Many common cognitive and behavioral issues can produce or worsen insomnia, including inconsistent bedtimes and wake times. “That irregular schedule wreaks havoc with sleep,” he said. “It messes up the circadian rhythm. Also, homeostatic drive needs to build up: We need to be awake 16 or more hours in order to be sleepy. If people are sleeping until noon on Sundays and then trying to go to bed at their usual time, 10 or 11 at night, they’ve only been awake 10 or 11 hours. That’s why they’re going to have problems falling asleep. Also, a lot of people doze off after dinner in front of the TV. That doesn’t help.”

Spending excessive time in bed can also trigger or worsen insomnia. Dr. Winkelman recommends that people restrict their access to bed to the number of hours it is reasonable to sleep. “I see a lot of people in their 70s and 80s spending 10 hours in bed,” he said. “It doesn’t sound that crazy, but there is no way they’re going to get 10 hours of sleep. It’s physically impossible, so they spend 2 or 3 hours awake at night.” Clock-watching is another no-no. “In the middle of the night you wake up, look at the clock, and say to yourself: ‘Oh my god, I’ve been awake for 3 hours. I have 4 hours left. I need 7 hours. That means I need to go to sleep now!’ ”

An estimated 30%-40% of people with chronic insomnia have a psychiatric disorder. That means “you have to be thorough in your evaluation and act as if you’re doing a structured interview,” Dr. Winkelman said. “Ask about obsessive-compulsive disorder, generalized anxiety disorder, PTSD, et cetera, so that you understand the complete myriad of psychiatric illnesses, because psychiatric illnesses run in gangs. Comorbidity is generally the rule.”

The first-line treatment for chronic insomnia disorder is CBT-I, a multicomponent approach that includes time-in-bed restriction, stimulus control, cognitive therapy, relaxation therapy, and sleep hygiene. According to Dr. Winkelman, the cornerstone of CBT-I is time-in-bed restriction. “Many people with insomnia are spending 8.5 hours in bed to get 6.5 hours of sleep,” he said. “What you do is restrict access to bed to 6.5 hours; you initially sleep deprive them. Over the first few weeks, they hate you. After a few weeks when they start sleeping well, you start gradually increasing time in bed, but they rarely get back to the 8.5 hours in bed they were spending beforehand.”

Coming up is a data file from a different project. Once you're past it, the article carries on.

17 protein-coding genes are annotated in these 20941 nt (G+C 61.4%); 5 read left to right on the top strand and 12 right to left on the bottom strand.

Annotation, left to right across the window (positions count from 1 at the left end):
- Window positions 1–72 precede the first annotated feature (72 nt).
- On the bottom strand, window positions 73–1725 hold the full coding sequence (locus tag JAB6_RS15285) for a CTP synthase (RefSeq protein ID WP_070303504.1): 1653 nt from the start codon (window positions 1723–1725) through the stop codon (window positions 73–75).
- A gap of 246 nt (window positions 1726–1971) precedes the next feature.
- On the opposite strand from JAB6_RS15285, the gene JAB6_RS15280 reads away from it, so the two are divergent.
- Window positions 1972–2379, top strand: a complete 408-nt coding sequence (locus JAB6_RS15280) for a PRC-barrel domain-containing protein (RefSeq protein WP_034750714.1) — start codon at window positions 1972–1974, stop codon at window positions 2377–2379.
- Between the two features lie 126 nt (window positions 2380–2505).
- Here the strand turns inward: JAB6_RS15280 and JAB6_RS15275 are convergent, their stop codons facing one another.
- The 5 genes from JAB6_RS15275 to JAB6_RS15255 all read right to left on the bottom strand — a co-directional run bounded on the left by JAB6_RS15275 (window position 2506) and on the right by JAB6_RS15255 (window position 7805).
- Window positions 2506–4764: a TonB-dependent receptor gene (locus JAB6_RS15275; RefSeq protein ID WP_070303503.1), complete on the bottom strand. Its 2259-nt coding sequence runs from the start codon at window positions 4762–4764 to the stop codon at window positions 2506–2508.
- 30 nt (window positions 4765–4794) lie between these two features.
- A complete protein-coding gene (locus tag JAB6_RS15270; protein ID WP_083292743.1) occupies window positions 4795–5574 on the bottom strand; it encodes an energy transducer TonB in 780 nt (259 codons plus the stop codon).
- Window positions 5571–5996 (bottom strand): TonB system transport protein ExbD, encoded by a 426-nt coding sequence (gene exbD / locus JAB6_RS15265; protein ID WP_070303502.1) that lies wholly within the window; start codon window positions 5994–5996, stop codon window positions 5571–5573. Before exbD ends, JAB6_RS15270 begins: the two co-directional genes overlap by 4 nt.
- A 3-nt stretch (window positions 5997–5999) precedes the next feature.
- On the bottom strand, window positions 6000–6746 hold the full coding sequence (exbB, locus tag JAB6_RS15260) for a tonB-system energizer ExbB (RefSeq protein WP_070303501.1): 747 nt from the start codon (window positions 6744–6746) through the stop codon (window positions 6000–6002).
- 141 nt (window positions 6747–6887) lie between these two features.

Online CBT-I programs such as Sleepio can also be effective for improving sleep latency and wake after sleep onset, but not for total sleep time (JAMA Psychiatry. 2017;74[1]:68-75). “Not everybody responds to CBT; 50% don’t respond at a couple of months,” he said. “These are the people you need to think about medication for.”

Medications commonly used for chronic insomnia include benzodiazepine receptor agonists (BzRAs) – temazepam, eszopiclone, triazolam, zolpidem, and zaleplon are Food and Drug Administration approved – melatonin agonists, orexin antagonists, sedating antidepressants, anticonvulsants, and dopaminergic antagonists. “Each of the agents in these categories has somewhat similar mechanisms of action, and similar efficacy and contraindications,” Dr. Winkelman said. “The best way to divide the benzodiazepine receptor agonists is based on half-life. How long do you want drug on receptor in somebody with insomnia? Probably not much longer than 8 hours. Nevertheless, some psychiatrists love clonazepam, which has a 40-hour half-life. The circumstances under which clonazepam should be used for insomnia are small, such as in people with a daytime anxiety disorder.”